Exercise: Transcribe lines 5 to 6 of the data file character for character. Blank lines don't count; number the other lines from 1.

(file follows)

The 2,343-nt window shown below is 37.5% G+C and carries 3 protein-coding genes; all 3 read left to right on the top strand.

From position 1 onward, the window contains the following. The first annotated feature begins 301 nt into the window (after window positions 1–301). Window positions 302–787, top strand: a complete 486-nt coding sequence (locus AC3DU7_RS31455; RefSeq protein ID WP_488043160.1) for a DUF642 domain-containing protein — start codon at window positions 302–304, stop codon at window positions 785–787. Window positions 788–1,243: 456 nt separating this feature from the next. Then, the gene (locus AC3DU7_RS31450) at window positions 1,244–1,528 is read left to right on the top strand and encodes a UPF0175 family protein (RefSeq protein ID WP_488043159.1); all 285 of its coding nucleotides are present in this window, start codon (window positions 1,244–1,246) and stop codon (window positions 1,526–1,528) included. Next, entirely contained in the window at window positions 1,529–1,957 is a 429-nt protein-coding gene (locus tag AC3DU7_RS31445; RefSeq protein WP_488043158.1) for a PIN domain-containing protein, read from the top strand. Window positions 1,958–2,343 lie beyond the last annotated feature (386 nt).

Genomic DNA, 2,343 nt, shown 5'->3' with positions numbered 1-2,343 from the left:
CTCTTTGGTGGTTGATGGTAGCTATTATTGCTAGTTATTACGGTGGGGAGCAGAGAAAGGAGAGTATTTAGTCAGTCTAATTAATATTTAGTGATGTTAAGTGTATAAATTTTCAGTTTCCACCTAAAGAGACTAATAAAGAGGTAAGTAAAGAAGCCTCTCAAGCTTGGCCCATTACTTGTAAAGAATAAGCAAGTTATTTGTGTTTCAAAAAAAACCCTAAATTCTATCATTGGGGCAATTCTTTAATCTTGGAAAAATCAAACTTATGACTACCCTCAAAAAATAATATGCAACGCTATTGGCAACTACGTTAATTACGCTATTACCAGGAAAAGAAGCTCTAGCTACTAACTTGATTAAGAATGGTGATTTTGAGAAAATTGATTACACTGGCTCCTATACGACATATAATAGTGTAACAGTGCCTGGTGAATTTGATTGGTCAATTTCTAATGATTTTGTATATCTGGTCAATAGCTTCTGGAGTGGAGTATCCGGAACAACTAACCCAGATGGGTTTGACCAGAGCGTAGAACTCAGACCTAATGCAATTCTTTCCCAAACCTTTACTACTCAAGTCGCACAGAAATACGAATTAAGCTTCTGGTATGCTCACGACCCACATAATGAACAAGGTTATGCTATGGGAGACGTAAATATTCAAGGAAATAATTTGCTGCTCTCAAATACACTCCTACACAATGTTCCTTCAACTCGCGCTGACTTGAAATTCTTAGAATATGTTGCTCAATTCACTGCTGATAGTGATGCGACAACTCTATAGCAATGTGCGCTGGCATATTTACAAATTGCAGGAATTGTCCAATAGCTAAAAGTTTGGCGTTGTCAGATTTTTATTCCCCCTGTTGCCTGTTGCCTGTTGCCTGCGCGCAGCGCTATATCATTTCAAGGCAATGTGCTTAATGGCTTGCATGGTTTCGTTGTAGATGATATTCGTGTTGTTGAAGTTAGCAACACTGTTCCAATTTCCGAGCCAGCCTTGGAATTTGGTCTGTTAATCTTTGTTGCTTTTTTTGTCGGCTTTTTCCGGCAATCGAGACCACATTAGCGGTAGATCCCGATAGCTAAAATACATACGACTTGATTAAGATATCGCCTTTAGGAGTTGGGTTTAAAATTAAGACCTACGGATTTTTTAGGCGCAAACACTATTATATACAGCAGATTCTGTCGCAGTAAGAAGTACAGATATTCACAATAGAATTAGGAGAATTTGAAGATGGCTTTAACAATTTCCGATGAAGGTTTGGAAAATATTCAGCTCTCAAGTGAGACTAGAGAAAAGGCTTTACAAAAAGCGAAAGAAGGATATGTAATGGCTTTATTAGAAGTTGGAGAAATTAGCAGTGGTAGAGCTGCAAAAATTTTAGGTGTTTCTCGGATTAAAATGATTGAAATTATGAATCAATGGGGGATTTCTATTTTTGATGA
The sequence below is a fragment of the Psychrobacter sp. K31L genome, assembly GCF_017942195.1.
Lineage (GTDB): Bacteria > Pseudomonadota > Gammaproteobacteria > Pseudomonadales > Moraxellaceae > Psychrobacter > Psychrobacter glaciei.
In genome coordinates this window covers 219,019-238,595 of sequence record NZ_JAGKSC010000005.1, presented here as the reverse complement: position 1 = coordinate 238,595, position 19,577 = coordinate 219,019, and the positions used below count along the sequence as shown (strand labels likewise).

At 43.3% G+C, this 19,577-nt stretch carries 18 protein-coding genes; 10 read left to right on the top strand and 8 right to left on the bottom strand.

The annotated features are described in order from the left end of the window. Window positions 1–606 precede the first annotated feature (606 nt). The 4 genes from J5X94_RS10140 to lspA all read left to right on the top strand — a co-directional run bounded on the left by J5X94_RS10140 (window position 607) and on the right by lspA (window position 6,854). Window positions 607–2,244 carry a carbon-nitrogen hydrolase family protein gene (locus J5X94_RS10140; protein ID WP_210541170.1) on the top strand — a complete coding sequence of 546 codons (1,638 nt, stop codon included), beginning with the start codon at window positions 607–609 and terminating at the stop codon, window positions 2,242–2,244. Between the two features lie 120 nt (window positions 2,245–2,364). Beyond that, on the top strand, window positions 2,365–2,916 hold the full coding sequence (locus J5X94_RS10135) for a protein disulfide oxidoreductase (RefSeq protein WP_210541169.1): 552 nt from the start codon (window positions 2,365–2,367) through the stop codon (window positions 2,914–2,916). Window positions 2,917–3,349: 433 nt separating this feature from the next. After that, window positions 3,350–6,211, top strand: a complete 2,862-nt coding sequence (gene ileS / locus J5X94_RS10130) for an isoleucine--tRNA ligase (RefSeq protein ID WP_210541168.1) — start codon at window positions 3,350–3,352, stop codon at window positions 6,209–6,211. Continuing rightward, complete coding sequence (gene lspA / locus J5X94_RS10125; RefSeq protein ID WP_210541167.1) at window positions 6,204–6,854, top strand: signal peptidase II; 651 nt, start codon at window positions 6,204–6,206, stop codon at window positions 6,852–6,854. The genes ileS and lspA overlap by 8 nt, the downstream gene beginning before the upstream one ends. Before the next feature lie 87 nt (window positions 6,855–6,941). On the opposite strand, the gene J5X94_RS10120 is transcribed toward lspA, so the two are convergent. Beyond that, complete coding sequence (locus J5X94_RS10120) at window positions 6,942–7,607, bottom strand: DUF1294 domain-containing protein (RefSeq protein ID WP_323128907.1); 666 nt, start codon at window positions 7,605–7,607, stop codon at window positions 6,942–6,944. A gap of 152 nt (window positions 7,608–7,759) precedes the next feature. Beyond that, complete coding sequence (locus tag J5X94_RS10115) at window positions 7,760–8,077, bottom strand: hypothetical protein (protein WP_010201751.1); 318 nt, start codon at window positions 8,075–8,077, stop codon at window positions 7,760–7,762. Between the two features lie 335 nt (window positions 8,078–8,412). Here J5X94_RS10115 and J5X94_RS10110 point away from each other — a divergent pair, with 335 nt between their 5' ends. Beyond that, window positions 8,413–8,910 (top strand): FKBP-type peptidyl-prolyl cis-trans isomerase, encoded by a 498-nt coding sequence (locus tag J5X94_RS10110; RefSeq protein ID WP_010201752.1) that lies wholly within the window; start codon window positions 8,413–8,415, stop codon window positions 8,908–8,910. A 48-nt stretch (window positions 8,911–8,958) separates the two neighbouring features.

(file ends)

The sequence below is a fragment of the Psychrobacter sp. K31L genome, assembly GCF_017942195.1.
Lineage (GTDB): Bacteria > Pseudomonadota > Gammaproteobacteria > Pseudomonadales > Moraxellaceae > Psychrobacter > Psychrobacter glaciei.